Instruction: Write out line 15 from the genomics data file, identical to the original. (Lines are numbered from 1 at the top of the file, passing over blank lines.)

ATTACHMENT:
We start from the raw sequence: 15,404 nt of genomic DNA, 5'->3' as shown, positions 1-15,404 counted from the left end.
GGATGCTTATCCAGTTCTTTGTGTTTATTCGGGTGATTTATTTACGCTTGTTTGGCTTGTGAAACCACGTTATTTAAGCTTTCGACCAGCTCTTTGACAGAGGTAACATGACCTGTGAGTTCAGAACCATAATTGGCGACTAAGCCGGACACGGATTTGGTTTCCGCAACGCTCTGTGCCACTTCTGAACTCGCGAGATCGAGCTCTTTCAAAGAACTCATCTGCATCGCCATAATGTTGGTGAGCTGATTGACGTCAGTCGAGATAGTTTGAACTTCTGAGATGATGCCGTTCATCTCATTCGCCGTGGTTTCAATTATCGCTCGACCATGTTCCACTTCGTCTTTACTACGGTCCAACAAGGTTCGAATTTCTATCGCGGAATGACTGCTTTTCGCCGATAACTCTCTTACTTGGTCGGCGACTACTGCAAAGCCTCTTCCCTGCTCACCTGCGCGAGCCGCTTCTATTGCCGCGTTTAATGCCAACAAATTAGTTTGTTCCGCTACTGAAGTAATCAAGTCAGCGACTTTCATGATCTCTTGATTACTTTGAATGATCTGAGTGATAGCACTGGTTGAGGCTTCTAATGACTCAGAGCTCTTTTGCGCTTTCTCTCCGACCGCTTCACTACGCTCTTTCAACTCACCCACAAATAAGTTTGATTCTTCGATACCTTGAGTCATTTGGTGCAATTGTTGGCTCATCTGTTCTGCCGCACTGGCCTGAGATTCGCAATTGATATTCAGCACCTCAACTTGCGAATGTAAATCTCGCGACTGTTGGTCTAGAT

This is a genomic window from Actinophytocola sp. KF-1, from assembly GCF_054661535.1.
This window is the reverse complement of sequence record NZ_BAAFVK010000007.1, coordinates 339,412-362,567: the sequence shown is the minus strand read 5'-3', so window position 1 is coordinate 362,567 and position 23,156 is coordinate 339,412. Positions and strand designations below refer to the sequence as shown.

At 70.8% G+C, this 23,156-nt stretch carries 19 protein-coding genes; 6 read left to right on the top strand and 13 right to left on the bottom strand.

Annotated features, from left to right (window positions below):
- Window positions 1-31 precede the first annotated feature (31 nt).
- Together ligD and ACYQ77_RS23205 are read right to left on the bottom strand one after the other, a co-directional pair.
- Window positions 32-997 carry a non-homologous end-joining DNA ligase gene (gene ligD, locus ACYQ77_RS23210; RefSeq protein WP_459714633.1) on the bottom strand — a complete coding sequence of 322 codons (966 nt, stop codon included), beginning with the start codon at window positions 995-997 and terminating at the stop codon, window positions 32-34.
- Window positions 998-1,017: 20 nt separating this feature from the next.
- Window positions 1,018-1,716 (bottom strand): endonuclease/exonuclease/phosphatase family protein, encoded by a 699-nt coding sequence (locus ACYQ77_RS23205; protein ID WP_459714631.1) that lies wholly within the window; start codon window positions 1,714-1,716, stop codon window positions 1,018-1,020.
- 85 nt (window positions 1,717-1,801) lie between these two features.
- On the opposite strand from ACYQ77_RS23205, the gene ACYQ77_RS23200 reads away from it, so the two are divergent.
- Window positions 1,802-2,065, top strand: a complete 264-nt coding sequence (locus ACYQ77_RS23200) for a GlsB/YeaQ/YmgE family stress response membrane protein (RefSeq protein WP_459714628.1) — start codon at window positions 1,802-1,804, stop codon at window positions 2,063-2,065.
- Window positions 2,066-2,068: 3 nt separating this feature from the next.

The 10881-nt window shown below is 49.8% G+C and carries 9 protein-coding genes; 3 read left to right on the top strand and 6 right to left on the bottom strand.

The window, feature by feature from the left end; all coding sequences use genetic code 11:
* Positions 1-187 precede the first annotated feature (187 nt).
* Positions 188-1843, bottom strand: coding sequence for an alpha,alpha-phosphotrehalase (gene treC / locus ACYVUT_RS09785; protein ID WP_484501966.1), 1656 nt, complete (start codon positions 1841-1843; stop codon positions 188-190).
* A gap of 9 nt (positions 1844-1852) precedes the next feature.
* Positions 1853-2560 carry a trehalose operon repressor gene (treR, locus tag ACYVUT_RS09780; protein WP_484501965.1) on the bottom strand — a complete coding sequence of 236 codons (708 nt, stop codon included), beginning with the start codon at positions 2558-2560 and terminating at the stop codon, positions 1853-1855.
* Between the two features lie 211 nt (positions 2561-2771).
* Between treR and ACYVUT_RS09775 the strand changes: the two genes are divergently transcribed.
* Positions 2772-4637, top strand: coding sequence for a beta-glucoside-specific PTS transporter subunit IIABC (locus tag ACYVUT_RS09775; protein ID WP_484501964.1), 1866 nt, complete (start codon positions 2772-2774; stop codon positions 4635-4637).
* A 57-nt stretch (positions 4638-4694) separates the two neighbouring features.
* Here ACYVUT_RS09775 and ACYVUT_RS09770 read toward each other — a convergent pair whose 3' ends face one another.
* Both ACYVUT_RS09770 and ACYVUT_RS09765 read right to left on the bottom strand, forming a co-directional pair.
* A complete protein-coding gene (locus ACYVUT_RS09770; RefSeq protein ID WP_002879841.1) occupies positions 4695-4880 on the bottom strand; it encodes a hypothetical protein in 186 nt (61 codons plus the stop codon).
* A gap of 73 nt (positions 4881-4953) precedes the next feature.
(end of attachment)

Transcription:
- Window positions 2,066-2,068: 3 nt separating this feature from the next.